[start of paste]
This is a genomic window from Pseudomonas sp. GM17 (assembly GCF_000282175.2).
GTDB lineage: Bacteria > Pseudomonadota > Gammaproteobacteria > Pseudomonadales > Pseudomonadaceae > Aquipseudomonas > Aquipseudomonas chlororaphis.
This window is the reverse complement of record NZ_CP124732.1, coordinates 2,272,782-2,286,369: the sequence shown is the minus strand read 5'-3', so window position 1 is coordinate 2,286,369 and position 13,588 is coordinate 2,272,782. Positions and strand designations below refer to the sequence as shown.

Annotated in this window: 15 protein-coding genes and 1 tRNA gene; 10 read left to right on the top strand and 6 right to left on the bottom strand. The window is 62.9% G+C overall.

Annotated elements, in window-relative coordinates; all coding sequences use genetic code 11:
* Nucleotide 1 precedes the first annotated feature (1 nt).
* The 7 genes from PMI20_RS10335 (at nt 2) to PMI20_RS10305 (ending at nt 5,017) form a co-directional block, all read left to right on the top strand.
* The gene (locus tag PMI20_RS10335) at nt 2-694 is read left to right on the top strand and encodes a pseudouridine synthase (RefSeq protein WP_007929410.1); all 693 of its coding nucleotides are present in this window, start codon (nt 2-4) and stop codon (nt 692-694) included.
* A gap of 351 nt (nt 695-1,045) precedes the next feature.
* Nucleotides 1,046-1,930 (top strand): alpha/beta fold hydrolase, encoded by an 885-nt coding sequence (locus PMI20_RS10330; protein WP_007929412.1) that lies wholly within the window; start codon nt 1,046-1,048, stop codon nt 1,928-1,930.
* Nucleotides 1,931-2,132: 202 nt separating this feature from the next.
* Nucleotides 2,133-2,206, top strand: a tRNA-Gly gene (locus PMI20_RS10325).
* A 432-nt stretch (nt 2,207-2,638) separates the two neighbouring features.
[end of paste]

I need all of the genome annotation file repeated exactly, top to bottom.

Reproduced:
This is a genomic window from Pseudomonas sp. GM17 (assembly GCF_000282175.2).
GTDB lineage: Bacteria > Pseudomonadota > Gammaproteobacteria > Pseudomonadales > Pseudomonadaceae > Aquipseudomonas > Aquipseudomonas chlororaphis.
This window is the reverse complement of record NZ_CP124732.1, coordinates 2,272,782-2,286,369: the sequence shown is the minus strand read 5'-3', so window position 1 is coordinate 2,286,369 and position 13,588 is coordinate 2,272,782. Positions and strand designations below refer to the sequence as shown.

Annotated in this window: 15 protein-coding genes and 1 tRNA gene; 10 read left to right on the top strand and 6 right to left on the bottom strand. The window is 62.9% G+C overall.

Annotated elements, in window-relative coordinates; all coding sequences use genetic code 11:
* Nucleotide 1 precedes the first annotated feature (1 nt).
* The 7 genes from PMI20_RS10335 (at nt 2) to PMI20_RS10305 (ending at nt 5,017) form a co-directional block, all read left to right on the top strand.
* The gene (locus tag PMI20_RS10335) at nt 2-694 is read left to right on the top strand and encodes a pseudouridine synthase (RefSeq protein WP_007929410.1); all 693 of its coding nucleotides are present in this window, start codon (nt 2-4) and stop codon (nt 692-694) included.
* A gap of 351 nt (nt 695-1,045) precedes the next feature.
* Nucleotides 1,046-1,930 (top strand): alpha/beta fold hydrolase, encoded by an 885-nt coding sequence (locus PMI20_RS10330; protein WP_007929412.1) that lies wholly within the window; start codon nt 1,046-1,048, stop codon nt 1,928-1,930.
* Nucleotides 1,931-2,132: 202 nt separating this feature from the next.
* Nucleotides 2,133-2,206, top strand: a tRNA-Gly gene (locus PMI20_RS10325).
* A 432-nt stretch (nt 2,207-2,638) separates the two neighbouring features.